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Tri Tip Technique

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    Tri Tip Technique

    I haven't had good success with tri tip - despite looking great and slicing properly, still seems too chewy. Purchased a dry aged 2.5 lb tri tip to cook this weekend. What are your best methods for cooking. FYI, this will be grilled on a LBGE. Thanks!!

    #2
    Sous vide. No comparison. I cut it into 8 ounce manageable steaks. I'm very sensitive to texture and I could cut 1/2" pieces. The most absolute perfect chew.

    https://pitmaster.amazingribs.com/fo...-tri-tip-steak
    Last edited by Jerod Broussard; October 23, 2015, 01:59 PM.

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      #3
      Laxdad ...

      I have a large BGE. I use the reverse sear method on a tri tip just like I cook a steak. I mount 2 grates. 1- 2" from the lump coal. The other above the felt line. I don't bother using the plate setter because when you're baking the tri tip mounted up high with the lid closed there is no direct flames, just smoldering lump coal. I bake it to 115° and then pull it off and set it on a plate.

      Then I remove the high grate and open the bottom vent and use a hair dryer to blow air in through the bottom vent to get up to Warp 10 heat quickly. Then I sear the tri tip until it gets it to 125/130°.

      That works for me.😎
      Last edited by Breadhead; October 23, 2015, 07:57 PM.

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        #4
        Aside from sous vide I don't think a tri tip will ever eat like a tenderloin or a ribeye, they are what they are. I made a Kobe one, reverse sear, and thought it oddly tough. More than I expected. Darn good though regardless.

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        • Breadhead
          Breadhead commented
          Editing a comment
          Huskee ...

          They are what they are!

          Well said.😎

          You can put lipstick on a pig but it's still a pig.🙊

          Tri Tip requires more than salt and pepper to have flavor because it lacks the fat content of a ribeye.😋

        #5
        Reverse sear for sure - definitely not as tender as a tenderloin or ribeye, but great flavor.

        Jim

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          #6
          Slice thin and against the grain. That's key.

          Comment


            #7
            Low and slow to 110, seared to no more than 130. Rare is the only way to eat tri-tip.
            Cut it at the middle of the triangle, and then slice long and thin towards the cut you just made (against the grain).

            We had one over the summer, on an evening where I had been to see one of my customers. He's the Boar's Head distributor, and had given me one of those ~6 LB roast beefs that they slice very expensively in the grocery stores. I cut some really thin slices of the Boars' Head (it's eye of round), and a slightly thicker cut from the Tri-Tip (US Choice from Fry's in Arizona (Kroger subsidiary).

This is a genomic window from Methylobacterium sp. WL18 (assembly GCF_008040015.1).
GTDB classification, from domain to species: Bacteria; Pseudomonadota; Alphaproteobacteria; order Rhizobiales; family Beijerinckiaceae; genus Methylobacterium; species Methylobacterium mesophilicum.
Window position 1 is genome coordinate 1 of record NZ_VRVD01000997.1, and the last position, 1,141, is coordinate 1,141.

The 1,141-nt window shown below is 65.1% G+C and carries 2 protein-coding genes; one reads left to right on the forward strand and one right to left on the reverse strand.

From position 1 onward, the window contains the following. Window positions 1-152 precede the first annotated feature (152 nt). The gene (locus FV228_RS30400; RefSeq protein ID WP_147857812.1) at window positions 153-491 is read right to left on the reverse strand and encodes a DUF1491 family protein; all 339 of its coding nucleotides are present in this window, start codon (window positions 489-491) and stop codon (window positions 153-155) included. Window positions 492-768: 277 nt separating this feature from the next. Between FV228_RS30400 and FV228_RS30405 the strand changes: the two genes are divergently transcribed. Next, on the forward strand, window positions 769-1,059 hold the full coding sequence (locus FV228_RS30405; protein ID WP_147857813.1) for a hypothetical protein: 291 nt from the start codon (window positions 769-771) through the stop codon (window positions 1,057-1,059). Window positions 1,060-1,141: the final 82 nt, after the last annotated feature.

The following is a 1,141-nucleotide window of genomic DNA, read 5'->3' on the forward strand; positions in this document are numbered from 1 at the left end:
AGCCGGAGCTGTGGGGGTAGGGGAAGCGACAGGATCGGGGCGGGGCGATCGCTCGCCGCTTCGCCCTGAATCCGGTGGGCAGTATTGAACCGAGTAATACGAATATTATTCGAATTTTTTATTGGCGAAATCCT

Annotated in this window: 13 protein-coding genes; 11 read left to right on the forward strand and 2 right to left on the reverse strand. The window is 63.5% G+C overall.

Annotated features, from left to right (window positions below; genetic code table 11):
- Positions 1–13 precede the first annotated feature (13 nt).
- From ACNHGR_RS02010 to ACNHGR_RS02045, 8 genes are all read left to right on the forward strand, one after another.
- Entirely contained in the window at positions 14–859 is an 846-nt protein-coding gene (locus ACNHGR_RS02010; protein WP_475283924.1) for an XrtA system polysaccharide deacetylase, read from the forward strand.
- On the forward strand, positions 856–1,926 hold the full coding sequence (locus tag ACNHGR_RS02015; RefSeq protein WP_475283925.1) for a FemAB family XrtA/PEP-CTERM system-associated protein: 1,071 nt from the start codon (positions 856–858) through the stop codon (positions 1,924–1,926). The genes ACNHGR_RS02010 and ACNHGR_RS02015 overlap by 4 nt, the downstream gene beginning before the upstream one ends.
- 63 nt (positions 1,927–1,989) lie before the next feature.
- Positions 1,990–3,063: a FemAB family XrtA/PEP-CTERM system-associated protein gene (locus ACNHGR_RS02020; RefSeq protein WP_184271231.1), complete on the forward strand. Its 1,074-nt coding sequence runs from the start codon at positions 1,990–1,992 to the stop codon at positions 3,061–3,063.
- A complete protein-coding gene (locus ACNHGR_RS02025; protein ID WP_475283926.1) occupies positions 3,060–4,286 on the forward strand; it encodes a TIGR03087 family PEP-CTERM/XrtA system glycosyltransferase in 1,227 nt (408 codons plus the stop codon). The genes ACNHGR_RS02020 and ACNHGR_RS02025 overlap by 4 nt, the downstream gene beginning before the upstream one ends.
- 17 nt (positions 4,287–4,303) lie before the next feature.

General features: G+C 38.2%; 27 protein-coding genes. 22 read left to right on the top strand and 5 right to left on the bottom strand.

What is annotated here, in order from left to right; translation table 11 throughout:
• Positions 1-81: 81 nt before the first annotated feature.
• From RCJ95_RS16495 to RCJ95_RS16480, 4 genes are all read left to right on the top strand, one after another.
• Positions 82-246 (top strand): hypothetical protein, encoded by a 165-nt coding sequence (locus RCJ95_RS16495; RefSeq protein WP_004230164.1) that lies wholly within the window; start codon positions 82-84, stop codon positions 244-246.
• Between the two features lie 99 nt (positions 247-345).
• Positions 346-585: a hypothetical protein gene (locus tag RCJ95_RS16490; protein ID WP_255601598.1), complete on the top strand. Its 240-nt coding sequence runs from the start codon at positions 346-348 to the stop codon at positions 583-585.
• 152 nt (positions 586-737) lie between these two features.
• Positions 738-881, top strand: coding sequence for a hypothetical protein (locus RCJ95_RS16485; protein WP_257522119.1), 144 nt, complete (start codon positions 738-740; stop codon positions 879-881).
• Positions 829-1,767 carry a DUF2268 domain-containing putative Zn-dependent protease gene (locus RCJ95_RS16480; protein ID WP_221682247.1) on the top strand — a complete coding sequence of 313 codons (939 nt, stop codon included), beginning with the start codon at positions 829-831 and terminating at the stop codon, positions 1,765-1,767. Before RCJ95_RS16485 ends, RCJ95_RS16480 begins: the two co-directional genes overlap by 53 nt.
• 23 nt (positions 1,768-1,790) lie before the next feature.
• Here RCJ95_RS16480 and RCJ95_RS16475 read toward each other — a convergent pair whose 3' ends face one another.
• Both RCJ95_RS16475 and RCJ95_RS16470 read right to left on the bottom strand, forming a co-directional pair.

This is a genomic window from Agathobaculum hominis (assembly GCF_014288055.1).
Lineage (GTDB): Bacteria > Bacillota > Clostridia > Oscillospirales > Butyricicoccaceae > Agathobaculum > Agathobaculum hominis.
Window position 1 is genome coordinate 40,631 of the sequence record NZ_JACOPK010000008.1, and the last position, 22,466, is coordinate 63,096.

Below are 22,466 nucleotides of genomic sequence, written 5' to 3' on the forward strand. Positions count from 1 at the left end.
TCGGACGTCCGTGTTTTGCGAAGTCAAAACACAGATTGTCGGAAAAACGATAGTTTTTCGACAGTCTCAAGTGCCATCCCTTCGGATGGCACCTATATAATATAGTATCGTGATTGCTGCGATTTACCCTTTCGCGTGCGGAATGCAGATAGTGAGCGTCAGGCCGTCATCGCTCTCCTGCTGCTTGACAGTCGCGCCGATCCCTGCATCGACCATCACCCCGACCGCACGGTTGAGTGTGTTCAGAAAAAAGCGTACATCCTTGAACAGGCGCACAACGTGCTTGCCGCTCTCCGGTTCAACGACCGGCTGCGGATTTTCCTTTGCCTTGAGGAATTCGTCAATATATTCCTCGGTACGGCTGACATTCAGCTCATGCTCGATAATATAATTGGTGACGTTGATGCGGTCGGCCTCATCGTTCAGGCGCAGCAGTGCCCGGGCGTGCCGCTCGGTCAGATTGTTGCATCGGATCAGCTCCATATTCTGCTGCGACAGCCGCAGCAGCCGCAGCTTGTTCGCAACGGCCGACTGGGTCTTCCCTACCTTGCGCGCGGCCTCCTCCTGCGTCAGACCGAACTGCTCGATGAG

The Tri-Tip was far more tender than the Boars' Head cut.

            Jim

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              #8
              I treat it just like a London broil or any other steak, but I use a COS that can also function as a grill (the Chargriller Pro, to be precise) when I want to cook steak.

              I set up for two zone on the grill, smoke til it hits 110 - 115 then sear over hot coals very close to the grate til it hits between 125 and 130 (flipping often).

              What I might do different from most is that I use a Texas brisket rub (meaning salting it down several hours ahead of time then adding coarse pepper and a little extra heat) along with dill, garlic and sometimes a bit of sage. This has always turned out well for me.

              Comment


                #9
                I love cooking tri-tip. I'm including some pics just cause all cooking posts ought to have pictures! Anyhow, here's some of my tips and tricks from many years of cooking tri-tip.

                1. Two zone set up, reverse sear, is extremely important. Do NOT indirect cook the meat too hot. I usually have my indirect zone around 300 degrees, at the hottest. BE PATIENT.
                2. When you are searing over direct heat, turn the meat frequently. Every 3 minutes, or so.
                3. Dry brine the meat for at least one hour. I usually try to do dry brine for 3-4 hours.
                4. You don't need a huge amount of spices on tri-tip. In the pics one trip has just pepper and garlic powder added, the other two also have oregano. I like the beef to stand out, not the spices.
                5. No need to buy fancy Kobe tri-tips. I get mine at Costco.
                6. Cutting the meat against the grain is very important.
                7. Don't overcook it. I want mine to come off the grill at about 130'ish.

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